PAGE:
Aoraki Mount Cook National Park is home of the highest mountains and the longest glaciers in the country. It is alpine in the purest sense, with towering peaks, glaciers, and permanent snow fields all set under a star-studded sky.

Where to stay near Mt. Cook

You’ll want to stay right in Mount Cook village for easiest access to some of the best scenery in New Zealand. When you consider where to stay, keep in mind that the area is very remote with just a few restaurants. Many visitors find it easiest to bring provisions with them to prepare at least breakfast and lunch, even if they opt to dine in one of the village’s handful of restaurants for dinner.

  • Aoraki Mount Cook Alpine Lodge – Clean, budget-friendly accommodations with a lovely shared kitchen and lounge that opens to a perfect deck for daytime relaxing or nighttime star gazing
    Note from Melissa: We stayed here during our own visit to Mount Cook and met many wonderful fellow travelers! We would return in a heartbeat.
  • The Hermitage Hotel Mt Cook – Full service hotel, including most of the village’s dining options so it’s a great choice if you don’t want to worry about bringing and preparing food
  • Aoraki Alpine Chalet – Perfect for a big group (up to 8) or those wanting more space without sacrificing location or amenities

Where to stop between Christchurch and Mt Cook

Lake Tekapo: picturesque by day and dazzling by night, Lake Tekapo is part of a UNESCO Dark Sky Reserve, making it the perfect spot for stargazing. Lake Tekapo gets its intense milky-turquoise colour from the fine rock-flour (ground by glaciers) which is suspended in the water. On the shores on the lake you’ll see the beautiful Church of the Good Shepherd, where the altar window frames a perfect view of the Southern Alps beyond the lake. The church was built in 1935 for the pioneer families of the Mackenzie district and is still used as a place of worship.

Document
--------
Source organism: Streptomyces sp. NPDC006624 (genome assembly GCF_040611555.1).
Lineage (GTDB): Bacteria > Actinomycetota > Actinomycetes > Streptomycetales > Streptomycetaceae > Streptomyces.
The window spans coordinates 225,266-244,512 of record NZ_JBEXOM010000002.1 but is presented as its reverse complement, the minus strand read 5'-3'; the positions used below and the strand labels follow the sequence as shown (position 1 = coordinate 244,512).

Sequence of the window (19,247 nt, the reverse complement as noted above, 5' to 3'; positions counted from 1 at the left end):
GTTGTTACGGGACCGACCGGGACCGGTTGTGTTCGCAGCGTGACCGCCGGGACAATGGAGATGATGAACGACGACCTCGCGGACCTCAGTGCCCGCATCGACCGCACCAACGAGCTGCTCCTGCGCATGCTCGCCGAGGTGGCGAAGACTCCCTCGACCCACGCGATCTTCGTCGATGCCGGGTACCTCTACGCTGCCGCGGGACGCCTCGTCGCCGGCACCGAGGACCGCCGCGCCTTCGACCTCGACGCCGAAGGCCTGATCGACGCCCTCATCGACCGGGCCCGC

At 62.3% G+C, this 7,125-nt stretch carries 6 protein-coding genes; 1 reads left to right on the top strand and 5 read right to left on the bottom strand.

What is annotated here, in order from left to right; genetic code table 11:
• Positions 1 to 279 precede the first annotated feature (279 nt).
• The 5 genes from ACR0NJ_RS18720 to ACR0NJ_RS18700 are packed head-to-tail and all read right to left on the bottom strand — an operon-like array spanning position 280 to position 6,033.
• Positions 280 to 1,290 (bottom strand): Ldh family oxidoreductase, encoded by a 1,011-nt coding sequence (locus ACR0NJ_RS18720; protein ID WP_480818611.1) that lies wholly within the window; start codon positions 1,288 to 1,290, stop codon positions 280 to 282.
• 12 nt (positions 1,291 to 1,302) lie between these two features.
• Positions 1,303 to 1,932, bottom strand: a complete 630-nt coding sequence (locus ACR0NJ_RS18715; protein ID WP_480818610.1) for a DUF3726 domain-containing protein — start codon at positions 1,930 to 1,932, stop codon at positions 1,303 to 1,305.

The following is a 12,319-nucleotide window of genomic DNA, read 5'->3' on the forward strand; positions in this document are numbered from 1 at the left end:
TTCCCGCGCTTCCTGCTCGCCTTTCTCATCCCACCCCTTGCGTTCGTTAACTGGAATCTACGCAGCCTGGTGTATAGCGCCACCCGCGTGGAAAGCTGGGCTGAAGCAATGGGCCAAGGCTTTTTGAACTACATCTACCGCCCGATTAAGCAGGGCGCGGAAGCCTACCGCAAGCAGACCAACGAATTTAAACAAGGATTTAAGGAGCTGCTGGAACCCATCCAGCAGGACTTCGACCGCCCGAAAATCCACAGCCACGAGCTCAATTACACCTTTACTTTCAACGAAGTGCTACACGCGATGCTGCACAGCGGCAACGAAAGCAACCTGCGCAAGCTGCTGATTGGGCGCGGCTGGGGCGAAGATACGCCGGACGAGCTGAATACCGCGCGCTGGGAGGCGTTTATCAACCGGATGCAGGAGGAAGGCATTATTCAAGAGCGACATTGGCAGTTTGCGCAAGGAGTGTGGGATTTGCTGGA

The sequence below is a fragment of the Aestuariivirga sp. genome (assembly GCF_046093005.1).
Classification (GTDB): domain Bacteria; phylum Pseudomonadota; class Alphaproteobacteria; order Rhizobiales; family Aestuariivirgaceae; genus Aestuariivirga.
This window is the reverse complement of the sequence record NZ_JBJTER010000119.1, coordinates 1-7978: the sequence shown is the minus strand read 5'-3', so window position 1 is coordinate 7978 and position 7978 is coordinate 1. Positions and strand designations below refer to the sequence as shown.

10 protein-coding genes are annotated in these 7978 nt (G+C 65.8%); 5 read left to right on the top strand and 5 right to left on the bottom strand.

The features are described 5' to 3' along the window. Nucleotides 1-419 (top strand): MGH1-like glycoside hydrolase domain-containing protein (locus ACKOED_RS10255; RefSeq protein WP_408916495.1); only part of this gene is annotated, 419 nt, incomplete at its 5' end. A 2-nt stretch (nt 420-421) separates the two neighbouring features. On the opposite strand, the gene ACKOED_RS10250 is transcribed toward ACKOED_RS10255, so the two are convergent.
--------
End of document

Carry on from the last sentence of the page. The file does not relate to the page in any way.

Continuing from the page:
Dark Sky Project – The Summit Experience: at Otehiwai, University of Canterbury Mt John Observatory. Prepare for an awe-inspiring evening of discovery at the world-renowned research centre, New Zealand’s most popular stargazing & observatory experience. Minimum age 7.

New Zealand Itinerary Day 8: Mt Cook National Park 


The park encompasses 23 peaks over 3000 meters high, but is surprisingly accessible for people wanting all different levels of physical activity.

As mentioned previously, far from city lights, the stargazing here is magnificent, and the Aoraki Mount Cook National Park forms the majority of New Zealand’s only International Dark Sky Reserve. 

Mountaineers regard the area to be the best climbing region in Australasia, but less-skilled adventurers can still find plenty of satisfaction with the mountain walks that lead to alpine tarns, herb fields and spectacular glacier views. Encounters with cheeky kea (mountain parrots) are part of the fun.

At 27 kilometers in length, the mighty Tasman Glacier is a powerful piece of landscaping equipment. While it slowly carves the valley sides, it provides a landing place for small ski planes and helicopters.